The free cooling system with PCM regenerative heat exchanger is shown in figure 6. The set up consists of a series of bulk cylindrical disc modules containing PCM on the shell side and the passages for flow of air through the tubes. These modules are stacked one over other with air spacers in between each module. The cool air available at the early morning is made to pass through the PCM regenerative heat exchanger and this cool energy is stored by freezing the PCM. The stored cool energy is retrieved during day time for space cooling. During the night time when dampers 2 and 3 are in close position and 1 and 4 are in open position, the cool energy available in the atmospheric air is made to pass through the modular heat exchangers using a fan or blower. As the cold air is passing through the PCM regenerative heat exchanger, the PCM in the modules will freeze and store its cool energy. A fan is used for air circulation during night time and the dampers are adjusted to control the flow rate of air. During the day time when the dampers 2 and 3 are in open position and 1 and 4 are in closed position, the hot air from the room goes to the PCM module by natural circulation or small capacity fan and the PCM releases the stored cool energy to the room at a slower rate to cater the cooling need throughout the day. Phase change material should be selected such that the melting or solidification temperature lies in the middle of diurnal temperature variation of the ambient air.

Feasibility & Commercial Status

The applicability of the PCM based free cooling of the buildings depends mainly on the diurnal temperature range or the amplitude of the ambient air temperature swing rather than average ambient temperature. Therefore, this system performs efficiently in the climatic conditions where the diurnal temperature range is between 12 and 15oC. For climates where the diurnal temperature range is less, this system will require a careful design consideration including selection of appropriate PCM and appropriate PCM capsulation. Free cooling provides a significant economic benefit because of shifting peak load time of electricity usage and reducing peak air conditioning demand (reducing domestic electric energy consumption during peak period loads). About 17 per cent of the total implementation cost relates to the storage materials (PCMs). Although the free cooling system needs additional investment of 9 per cent, with payback over a period of three to four years, it consumes almost nine times less electrical power than conventional split-type airconditioning unit. Replacing a conventional air conditioning unit with a free cooling system could reduce CO2 emissions by 430 tons per year.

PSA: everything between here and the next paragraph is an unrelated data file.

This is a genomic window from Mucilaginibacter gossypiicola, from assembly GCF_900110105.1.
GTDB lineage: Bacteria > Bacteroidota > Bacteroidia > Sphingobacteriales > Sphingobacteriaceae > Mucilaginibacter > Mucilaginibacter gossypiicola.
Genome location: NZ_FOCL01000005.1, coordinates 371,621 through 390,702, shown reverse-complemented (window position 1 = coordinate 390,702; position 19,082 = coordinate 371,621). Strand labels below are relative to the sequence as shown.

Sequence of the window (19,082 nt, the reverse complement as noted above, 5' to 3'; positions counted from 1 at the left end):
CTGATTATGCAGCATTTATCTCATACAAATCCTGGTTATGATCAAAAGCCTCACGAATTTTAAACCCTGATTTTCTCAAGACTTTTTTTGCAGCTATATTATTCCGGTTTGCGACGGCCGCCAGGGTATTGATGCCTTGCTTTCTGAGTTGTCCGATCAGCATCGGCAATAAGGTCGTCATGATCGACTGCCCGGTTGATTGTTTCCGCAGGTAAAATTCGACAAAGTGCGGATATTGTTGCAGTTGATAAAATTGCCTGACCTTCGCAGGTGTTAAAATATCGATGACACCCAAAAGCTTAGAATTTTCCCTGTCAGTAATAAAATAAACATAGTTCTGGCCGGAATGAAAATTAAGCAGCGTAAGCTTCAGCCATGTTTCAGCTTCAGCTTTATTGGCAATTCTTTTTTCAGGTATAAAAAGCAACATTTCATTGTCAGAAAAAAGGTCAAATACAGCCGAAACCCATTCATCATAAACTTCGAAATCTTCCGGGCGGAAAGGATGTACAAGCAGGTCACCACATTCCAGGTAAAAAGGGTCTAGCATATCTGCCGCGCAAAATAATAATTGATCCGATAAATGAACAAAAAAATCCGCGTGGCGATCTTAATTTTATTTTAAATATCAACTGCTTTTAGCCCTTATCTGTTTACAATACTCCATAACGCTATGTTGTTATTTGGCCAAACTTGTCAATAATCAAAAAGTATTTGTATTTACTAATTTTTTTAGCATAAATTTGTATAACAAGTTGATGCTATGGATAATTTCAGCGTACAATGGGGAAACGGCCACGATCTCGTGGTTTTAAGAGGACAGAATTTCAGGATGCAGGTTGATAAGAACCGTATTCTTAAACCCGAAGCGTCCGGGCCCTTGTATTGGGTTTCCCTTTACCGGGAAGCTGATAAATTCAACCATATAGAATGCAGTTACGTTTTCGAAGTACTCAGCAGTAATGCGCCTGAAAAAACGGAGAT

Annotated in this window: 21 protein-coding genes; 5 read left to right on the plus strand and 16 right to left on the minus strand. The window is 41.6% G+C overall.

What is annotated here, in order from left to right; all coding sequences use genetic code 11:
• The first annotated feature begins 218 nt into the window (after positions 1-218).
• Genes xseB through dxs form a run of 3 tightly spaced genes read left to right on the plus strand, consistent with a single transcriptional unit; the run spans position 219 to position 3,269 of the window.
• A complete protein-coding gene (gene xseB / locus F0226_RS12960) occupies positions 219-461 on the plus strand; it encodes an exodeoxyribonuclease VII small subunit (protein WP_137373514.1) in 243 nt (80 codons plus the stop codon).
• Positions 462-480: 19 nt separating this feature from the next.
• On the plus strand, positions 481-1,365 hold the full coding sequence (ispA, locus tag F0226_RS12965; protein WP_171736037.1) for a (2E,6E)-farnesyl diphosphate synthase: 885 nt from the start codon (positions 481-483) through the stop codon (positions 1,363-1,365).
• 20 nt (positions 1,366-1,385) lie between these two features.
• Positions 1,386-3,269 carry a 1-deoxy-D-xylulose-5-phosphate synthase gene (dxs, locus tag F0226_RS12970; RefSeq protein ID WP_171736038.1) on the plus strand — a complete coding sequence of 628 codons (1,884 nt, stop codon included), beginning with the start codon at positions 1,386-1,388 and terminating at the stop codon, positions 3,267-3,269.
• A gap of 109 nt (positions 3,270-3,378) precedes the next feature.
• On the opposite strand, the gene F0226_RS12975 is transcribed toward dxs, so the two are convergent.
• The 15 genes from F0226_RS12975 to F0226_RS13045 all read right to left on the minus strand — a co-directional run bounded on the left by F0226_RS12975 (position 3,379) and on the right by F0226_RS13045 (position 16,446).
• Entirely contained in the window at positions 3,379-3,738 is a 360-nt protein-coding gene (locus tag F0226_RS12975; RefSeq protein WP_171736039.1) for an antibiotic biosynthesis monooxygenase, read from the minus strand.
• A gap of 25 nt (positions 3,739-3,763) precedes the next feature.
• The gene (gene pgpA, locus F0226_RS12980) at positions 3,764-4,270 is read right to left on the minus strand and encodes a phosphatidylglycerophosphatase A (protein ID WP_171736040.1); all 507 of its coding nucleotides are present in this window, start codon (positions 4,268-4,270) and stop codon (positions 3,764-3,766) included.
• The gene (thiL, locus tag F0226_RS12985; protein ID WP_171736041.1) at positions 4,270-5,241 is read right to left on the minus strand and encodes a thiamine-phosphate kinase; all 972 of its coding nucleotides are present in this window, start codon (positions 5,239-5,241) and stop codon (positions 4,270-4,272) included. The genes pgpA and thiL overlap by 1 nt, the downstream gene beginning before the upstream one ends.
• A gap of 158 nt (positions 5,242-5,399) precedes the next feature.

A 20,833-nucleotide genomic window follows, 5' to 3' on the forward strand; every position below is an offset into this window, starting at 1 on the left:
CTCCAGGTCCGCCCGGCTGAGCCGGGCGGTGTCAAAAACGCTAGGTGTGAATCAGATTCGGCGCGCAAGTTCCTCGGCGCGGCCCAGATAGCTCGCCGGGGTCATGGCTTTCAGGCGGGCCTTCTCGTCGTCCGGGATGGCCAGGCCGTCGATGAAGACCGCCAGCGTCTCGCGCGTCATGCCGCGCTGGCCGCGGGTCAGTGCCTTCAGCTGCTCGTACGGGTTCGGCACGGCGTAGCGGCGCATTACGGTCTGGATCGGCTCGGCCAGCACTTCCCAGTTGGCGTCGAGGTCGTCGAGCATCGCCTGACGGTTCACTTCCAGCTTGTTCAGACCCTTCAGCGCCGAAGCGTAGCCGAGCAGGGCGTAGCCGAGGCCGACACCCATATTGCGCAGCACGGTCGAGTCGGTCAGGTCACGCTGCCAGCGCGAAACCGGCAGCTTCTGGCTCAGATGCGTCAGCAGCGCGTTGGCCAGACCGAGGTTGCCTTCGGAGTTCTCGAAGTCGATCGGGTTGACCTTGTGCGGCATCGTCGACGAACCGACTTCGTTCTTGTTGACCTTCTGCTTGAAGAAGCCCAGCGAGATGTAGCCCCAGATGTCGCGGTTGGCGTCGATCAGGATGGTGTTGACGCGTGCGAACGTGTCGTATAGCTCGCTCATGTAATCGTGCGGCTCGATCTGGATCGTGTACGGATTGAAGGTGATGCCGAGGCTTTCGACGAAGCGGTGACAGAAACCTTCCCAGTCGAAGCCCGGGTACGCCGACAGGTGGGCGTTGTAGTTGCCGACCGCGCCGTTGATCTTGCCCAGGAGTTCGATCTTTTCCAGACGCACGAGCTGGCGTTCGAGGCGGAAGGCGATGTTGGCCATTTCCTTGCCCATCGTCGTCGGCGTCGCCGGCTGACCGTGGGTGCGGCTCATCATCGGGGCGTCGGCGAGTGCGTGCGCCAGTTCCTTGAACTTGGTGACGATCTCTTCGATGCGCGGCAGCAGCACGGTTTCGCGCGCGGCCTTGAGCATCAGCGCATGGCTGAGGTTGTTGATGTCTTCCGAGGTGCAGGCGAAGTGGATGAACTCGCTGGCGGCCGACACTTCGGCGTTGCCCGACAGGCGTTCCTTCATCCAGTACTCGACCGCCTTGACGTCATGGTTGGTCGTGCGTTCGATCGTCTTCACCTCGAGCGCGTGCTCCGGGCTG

Despite a large number of researches, the real case applications documenting the potential and behaviour of PCMs in real operation conditions are quite rare and the technology has not yet been fully commercialised. The barrier to the PCM application in actual buildings may be attributed to their major drawbacks such as segregation, supercooling, low thermal conductivity, high cost and to the limited number of PCM manufacturers available around the world. European cities are the most geographical locations where PCMs with free cooling was implemented. This technology can be also promising option in India for locations with diurnal temperature variation. Finally, the concept of free cooling using PCM energy storage is still under development and more research is needed to convey the concept from the theoretical and experimental stage to the real implementation phase.